National Law University, Bangalore, NALSAR Hyderabad, National Law University,
Bhopal, National Law University, Delhi, Symbiosis Law School, Pune.

For 3 years Law which is pursued after graduation I would recommend Faculty of
Law, Delhi University as Delhi University is the first University to introduce Case
studies in India, Faculty of Law, Banaras Hindu University commonly Known as
BHU, Rajeev Gandhi School of Intellectual Property Law (IIT Kharagpur) etc.

4.What advice would you pass on to someone who wants to be lawyer?

My advice would be study hard and study smart. Be aware of all the latest laws and cases and supreme court ruling and guidelines and latest judgements and study with passion you are sure to succeed, if you don’t love reading and writing this profession is not for you. 

You have to be an avid reader and writer and you have to be aware of sections and laws which is not everyone’s cup of tea. Also as we are progressing so
much digitally I would recommend certain apps for a smart phone which are meant for lawyers cum advocates to be aware of new judgements coming up now and then like Law Finder, Supreme court ejournal , latest laws etc….

5.What are the various career scopes after being a lawyer?

It depends upon an individual what a he or she wants to get into after completing their Law. 

There are variety of scope and most common are-

 Practice- It takes time and hardwork but it is rewarding only after having a good
years of experience.

 Judiciary or Civil service exams- An individual can go for Judicial Service Exams
and can become a Judge if not an advocate or clear UPSC exam and become a
Bureaucrat or an officer/civil servant in government administration.

 Law Firm- An individual can fetch a job in a Law Firm if not practice, in which
they pay decent salary to the upcoming lawyers though it is like an ordinary job.

 Law officers- An individual can clear entrance exam conducted by various Banks
in India and become a law officer in the bank.

 Legal advisor- An individual can become a legal advisor in the panel, department of any government banks or private banks or in legal department of any legal firms or companies.

 Law Professor-After completing Masters of Law i.e. LLM and clearing NET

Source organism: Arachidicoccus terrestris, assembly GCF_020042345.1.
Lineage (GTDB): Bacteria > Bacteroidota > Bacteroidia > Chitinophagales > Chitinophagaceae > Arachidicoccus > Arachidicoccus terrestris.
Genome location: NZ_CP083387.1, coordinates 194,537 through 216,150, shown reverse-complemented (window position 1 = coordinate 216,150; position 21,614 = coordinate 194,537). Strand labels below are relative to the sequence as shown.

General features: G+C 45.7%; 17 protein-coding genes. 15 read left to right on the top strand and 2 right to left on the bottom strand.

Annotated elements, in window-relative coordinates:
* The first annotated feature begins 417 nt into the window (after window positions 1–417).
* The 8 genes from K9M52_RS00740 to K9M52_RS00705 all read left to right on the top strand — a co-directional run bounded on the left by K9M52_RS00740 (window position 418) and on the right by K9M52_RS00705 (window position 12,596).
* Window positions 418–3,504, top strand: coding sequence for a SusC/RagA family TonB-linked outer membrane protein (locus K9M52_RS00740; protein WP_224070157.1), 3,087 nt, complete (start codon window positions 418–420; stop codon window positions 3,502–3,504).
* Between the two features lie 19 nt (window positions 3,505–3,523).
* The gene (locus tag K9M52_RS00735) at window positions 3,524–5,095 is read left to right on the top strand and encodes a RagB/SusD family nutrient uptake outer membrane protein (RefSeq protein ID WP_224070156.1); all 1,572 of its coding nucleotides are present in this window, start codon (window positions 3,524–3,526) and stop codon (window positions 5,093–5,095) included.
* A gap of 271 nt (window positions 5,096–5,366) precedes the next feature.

exam, a person who is eligible and keen to become a professor can very well do so by teaching in various law schools.

6.What success look like to you in this job?

I wanted to a join corporate law firm due to ongoing trend lawyers are leaning more towards corporate jobs as compared to litigation though both have their own pros and cons. 

My first job was with Advocate on Record (AOR) Supreme Court followed by
various district court Advocates and with a Criminal Advocate. From this I changed my mind and ended up in litigation and forgot about corporate. 

Being a first generation lawyer though it’s hard for me to be an independent litigator in these initial years but litigation is like a roller coaster ride quite thrilling and thus rewarding.

Advocacy is when you are practicing and appearing before the court and not just by sitting at one place and doing the work that is not advocacy at all. Now I practice before various District Courts of Delhi and the Hon’ble High Court of Delhi.

7. Which is your favourite book and Why?

I am an avid reader. I read a lot whether it is Law Journals, Novels, Digests. I love
writing poetry, I have written a lot of them. My favourite books are -:

 An era of Darkness by Dr. Shashi Tharoor.
 The second world war by John Keegan.
 The Diary of a Young Girl by Anne Frank.
 Landmark Judgments that changed India by Eminent Jurist Asok Kumar
 Letters to a Law Student: A Guide to Studying Law at University by Mcbride

Interviewed by - Divas Agarwal

Edited by - Vayun Sahni